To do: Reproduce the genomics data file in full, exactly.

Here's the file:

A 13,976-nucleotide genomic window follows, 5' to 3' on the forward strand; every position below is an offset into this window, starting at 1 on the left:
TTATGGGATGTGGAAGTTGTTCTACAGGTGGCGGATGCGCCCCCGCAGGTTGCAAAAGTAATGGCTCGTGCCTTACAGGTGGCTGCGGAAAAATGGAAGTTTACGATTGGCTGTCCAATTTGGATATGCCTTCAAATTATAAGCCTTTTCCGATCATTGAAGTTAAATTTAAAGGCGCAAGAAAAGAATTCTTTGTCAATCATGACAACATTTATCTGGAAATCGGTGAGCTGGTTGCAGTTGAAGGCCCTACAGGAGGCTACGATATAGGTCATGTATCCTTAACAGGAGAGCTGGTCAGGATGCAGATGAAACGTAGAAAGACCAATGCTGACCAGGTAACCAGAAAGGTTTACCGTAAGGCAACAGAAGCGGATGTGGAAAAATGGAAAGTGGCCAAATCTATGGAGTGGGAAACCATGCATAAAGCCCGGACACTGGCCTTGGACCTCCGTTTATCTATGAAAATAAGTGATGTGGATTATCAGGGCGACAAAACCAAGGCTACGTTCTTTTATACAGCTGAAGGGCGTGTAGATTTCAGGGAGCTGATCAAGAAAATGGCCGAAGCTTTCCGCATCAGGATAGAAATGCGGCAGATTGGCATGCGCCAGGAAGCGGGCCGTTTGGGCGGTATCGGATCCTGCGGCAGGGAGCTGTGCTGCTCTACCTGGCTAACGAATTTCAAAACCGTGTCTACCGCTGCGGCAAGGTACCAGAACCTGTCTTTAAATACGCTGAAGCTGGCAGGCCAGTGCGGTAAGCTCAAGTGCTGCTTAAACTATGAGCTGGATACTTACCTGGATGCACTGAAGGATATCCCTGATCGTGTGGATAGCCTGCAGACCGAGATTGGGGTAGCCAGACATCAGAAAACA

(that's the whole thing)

A 13,976-nucleotide genomic window follows, 5' to 3' on the forward strand; every position below is an offset into this window, starting at 1 on the left:
TTATGGGATGTGGAAGTTGTTCTACAGGTGGCGGATGCGCCCCCGCAGGTTGCAAAAGTAATGGCTCGTGCCTTACAGGTGGCTGCGGAAAAATGGAAGTTTACGATTGGCTGTCCAATTTGGATATGCCTTCAAATTATAAGCCTTTTCCGATCATTGAAGTTAAATTTAAAGGCGCAAGAAAAGAATTCTTTGTCAATCATGACAACATTTATCTGGAAATCGGTGAGCTGGTTGCAGTTGAAGGCCCTACAGGAGGCTACGATATAGGTCATGTATCCTTAACAGGAGAGCTGGTCAGGATGCAGATGAAACGTAGAAAGACCAATGCTGACCAGGTAACCAGAAAGGTTTACCGTAAGGCAACAGAAGCGGATGTGGAAAAATGGAAAGTGGCCAAATCTATGGAGTGGGAAACCATGCATAAAGCCCGGACACTGGCCTTGGACCTCCGTTTATCTATGAAAATAAGTGATGTGGATTATCAGGGCGACAAAACCAAGGCTACGTTCTTTTATACAGCTGAAGGGCGTGTAGATTTCAGGGAGCTGATCAAGAAAATGGCCGAAGCTTTCCGCATCAGGATAGAAATGCGGCAGATTGGCATGCGCCAGGAAGCGGGCCGTTTGGGCGGTATCGGATCCTGCGGCAGGGAGCTGTGCTGCTCTACCTGGCTAACGAATTTCAAAACCGTGTCTACCGCTGCGGCAAGGTACCAGAACCTGTCTTTAAATACGCTGAAGCTGGCAGGCCAGTGCGGTAAGCTCAAGTGCTGCTTAAACTATGAGCTGGATACTTACCTGGATGCACTGAAGGATATCCCTGATCGTGTGGATAGCCTGCAGACCGAGATTGGGGTAGCCAGACATCAGAAAACA